My first book Last Seen in Lhasa took 9 years to write, involved seven trips to Tibet and untold hours revising the manuscript. Ten years on, it’s hard to believe my award-winning memoir is celebrating its 10th birthday. I still get emails from readers who’ve read — and loved — it and who ask about the other main character in the book: Ani, the Tibetan nun.
When I recently announced the book’s birthday on my author Facebook page I received an outpouring of love and wishes — because Ani, who has never been outside of Tibet, has fans around the world. I was incredibly touched to know her story still touches readers. They still think of her, pray for her and send her love.
The intangible rewards of writing a book are often more sustaining than the tangible. Most of us do it, not to make a buck, but to make a difference. Books have their own journey. You have to trust that they will find their audience and readers.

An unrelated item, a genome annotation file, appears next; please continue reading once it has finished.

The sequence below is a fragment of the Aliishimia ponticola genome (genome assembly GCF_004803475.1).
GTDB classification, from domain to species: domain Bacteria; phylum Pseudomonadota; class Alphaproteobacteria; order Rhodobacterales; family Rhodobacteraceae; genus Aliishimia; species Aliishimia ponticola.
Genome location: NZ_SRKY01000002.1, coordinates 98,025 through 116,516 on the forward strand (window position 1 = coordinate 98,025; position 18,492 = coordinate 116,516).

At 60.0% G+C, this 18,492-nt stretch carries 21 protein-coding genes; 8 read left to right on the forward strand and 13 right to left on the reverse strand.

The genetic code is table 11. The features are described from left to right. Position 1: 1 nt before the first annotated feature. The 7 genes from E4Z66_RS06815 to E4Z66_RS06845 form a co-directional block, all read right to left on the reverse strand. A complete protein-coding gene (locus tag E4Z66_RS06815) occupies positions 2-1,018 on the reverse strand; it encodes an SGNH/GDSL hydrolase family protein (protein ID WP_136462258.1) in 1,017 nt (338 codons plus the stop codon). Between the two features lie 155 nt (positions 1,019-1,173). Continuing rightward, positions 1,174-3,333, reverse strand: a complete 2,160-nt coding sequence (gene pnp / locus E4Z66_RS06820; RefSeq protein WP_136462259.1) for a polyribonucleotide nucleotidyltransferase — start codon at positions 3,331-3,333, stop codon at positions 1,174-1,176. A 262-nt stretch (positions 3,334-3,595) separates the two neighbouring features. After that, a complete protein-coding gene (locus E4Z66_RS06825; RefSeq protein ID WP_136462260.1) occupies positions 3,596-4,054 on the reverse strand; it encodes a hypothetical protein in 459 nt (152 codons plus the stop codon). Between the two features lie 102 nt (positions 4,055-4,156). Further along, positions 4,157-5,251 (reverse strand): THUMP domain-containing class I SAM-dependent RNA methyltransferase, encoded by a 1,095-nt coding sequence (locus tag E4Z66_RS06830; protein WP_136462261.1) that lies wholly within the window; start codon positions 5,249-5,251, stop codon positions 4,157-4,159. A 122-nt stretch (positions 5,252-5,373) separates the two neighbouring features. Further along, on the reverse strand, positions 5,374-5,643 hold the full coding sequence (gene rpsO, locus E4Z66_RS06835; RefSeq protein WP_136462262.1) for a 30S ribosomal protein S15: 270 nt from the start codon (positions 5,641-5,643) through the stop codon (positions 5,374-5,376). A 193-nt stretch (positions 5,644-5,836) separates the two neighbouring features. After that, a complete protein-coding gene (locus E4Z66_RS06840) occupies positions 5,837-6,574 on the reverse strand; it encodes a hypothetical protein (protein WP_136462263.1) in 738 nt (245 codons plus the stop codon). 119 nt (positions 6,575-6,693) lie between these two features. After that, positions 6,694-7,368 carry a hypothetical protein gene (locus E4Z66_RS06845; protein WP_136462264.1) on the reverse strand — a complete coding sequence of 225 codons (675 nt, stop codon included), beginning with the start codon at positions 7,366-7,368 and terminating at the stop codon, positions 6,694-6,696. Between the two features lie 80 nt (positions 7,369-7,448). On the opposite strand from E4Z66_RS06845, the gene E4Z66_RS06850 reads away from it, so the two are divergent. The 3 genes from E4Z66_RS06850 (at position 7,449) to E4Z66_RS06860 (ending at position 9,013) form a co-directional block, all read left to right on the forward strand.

A book can open doors, it can give you a platform. If you’re already an expert, a book gives you extra credibility. It’s a ‘business cards on steroids’. If it’s your personal story, or a fictional account, a book can help create a community. I’ve met some lifelong friends through my books — among whom is Ani.
This photo is of us and a cropped version appeared on the cover. I’ve never been able to show her smiling face in order to protect her identity from the Chinese authorities. If you’d like your own copy, head to Amazon. It’s a miracle that it’s still in print.
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